Sunday, September 7th 2-4 PM
Museum Media Center
For the past few months the Museum’s early dugout canoe, that was dated to between 1030 to 1220 AD, has been receiving a little extra attention from volunteer Dave Horrmann, seen above. Once discovering the canoe was around 900 years old, much older than previously thought, museum staff felt the canoe needed some extra preservation and care. The canoe had been on display in the Museum’s Native American display in the historical gallery for many years. It was once housed on the floor, but thanks to a local youth’s Eagle Scout project, an iron cradle on wheels was made to support it. Even with the base, the wood of the canoe was exposed to guests curious hands and accidental damage by foot traffic. So now, thanks to a MN Cultural Heritage Legacy Grant, a custom built acrylic bonnet, hand painted base and rock edging was created. This will not only help to preserve the canoe from damage and dust, but also show guests how the canoe may have looked on the water. Dave’s custom design will ensure the canoe is protected and preserved for generations to come.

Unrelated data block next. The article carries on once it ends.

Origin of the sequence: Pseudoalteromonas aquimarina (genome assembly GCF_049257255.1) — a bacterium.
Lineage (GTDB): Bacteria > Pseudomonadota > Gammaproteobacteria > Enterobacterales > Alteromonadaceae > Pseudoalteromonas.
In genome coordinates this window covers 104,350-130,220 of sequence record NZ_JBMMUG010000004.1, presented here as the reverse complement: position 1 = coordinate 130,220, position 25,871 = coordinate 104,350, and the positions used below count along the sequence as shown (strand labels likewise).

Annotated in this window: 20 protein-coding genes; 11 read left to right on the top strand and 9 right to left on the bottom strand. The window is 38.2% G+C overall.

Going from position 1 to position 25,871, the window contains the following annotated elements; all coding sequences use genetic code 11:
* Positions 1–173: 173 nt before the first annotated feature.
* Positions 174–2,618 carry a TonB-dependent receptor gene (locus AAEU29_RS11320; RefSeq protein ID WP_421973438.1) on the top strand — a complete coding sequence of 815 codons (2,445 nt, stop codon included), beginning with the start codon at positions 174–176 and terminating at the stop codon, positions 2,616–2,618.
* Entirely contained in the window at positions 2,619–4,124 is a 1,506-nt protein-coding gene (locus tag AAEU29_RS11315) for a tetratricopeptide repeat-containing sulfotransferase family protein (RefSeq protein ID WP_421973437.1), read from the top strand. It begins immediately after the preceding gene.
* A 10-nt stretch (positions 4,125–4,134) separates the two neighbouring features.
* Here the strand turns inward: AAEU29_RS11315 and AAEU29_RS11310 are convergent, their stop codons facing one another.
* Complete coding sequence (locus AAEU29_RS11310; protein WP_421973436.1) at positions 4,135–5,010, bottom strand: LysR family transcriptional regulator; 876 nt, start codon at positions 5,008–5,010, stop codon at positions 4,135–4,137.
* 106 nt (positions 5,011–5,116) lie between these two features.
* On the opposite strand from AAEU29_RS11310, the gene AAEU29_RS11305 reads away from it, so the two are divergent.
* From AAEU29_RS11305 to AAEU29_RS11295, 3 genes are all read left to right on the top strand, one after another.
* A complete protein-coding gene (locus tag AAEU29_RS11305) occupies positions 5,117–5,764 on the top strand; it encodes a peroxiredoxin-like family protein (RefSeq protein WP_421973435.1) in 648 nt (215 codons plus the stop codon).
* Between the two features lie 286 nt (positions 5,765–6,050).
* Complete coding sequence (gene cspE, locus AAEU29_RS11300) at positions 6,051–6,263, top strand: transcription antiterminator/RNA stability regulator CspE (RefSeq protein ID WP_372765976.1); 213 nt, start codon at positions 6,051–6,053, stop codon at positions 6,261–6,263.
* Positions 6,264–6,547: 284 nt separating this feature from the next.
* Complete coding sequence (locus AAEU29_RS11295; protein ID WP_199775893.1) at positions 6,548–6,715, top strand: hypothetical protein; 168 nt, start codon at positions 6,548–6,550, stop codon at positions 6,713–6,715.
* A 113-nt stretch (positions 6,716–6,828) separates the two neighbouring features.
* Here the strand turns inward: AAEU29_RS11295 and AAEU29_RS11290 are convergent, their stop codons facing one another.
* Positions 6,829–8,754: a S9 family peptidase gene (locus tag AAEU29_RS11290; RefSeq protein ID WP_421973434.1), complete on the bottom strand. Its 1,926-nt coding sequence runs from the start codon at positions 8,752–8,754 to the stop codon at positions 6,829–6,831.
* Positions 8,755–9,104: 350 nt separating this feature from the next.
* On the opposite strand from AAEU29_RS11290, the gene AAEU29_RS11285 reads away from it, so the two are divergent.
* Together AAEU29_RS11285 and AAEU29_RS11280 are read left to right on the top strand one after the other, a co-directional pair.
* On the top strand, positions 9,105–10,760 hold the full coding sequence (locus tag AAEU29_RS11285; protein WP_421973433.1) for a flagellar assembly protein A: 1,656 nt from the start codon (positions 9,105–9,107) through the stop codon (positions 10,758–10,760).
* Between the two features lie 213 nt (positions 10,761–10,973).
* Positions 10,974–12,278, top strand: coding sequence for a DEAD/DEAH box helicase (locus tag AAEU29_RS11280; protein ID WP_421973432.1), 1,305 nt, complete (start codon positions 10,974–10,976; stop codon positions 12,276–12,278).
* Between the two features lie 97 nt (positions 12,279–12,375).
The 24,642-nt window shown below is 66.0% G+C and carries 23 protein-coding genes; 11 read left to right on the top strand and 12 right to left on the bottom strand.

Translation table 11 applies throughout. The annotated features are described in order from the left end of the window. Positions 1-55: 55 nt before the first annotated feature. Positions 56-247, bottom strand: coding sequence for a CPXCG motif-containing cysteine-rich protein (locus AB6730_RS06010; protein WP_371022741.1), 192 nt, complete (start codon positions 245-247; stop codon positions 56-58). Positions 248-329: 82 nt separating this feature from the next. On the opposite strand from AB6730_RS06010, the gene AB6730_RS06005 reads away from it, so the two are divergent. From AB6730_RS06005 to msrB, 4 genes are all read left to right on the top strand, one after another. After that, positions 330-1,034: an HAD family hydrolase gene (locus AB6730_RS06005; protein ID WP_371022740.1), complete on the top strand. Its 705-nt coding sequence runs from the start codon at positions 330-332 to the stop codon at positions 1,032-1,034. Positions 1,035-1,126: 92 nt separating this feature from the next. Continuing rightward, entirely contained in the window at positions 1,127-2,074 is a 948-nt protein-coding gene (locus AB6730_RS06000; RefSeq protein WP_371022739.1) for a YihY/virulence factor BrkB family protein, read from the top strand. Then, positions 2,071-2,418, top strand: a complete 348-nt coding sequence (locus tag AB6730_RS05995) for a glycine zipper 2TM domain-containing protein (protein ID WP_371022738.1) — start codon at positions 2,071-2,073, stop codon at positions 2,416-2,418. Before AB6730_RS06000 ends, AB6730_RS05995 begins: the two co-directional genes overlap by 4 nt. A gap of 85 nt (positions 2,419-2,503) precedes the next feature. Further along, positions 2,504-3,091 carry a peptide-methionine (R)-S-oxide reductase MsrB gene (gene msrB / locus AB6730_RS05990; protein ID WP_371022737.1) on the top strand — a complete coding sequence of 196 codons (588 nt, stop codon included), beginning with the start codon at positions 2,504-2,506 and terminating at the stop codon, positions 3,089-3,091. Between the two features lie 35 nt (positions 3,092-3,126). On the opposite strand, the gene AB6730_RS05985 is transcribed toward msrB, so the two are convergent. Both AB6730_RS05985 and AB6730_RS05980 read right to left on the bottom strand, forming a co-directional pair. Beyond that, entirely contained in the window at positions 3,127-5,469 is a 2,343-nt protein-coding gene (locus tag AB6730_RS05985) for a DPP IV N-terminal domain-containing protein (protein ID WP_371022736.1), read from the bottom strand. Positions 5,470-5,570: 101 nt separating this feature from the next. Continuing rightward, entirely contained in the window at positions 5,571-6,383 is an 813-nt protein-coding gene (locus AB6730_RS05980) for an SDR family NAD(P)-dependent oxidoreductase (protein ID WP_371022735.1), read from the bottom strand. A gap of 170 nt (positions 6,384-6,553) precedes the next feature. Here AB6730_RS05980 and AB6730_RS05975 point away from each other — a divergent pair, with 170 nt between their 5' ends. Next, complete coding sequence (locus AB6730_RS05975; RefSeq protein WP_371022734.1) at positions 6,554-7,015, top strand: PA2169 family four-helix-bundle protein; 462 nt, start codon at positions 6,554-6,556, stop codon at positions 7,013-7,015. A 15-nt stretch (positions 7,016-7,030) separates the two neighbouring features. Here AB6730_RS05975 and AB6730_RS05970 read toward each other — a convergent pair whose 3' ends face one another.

In observance of Minnesota Archeology Week, National Register Archeologist David Mather will be joining us to discuss the historical significance of the canoe, how dugout canoes were made and what else we can learn about some of the earliest Minnesotans who lived over 900 years ago. We hope you will join us to learn more.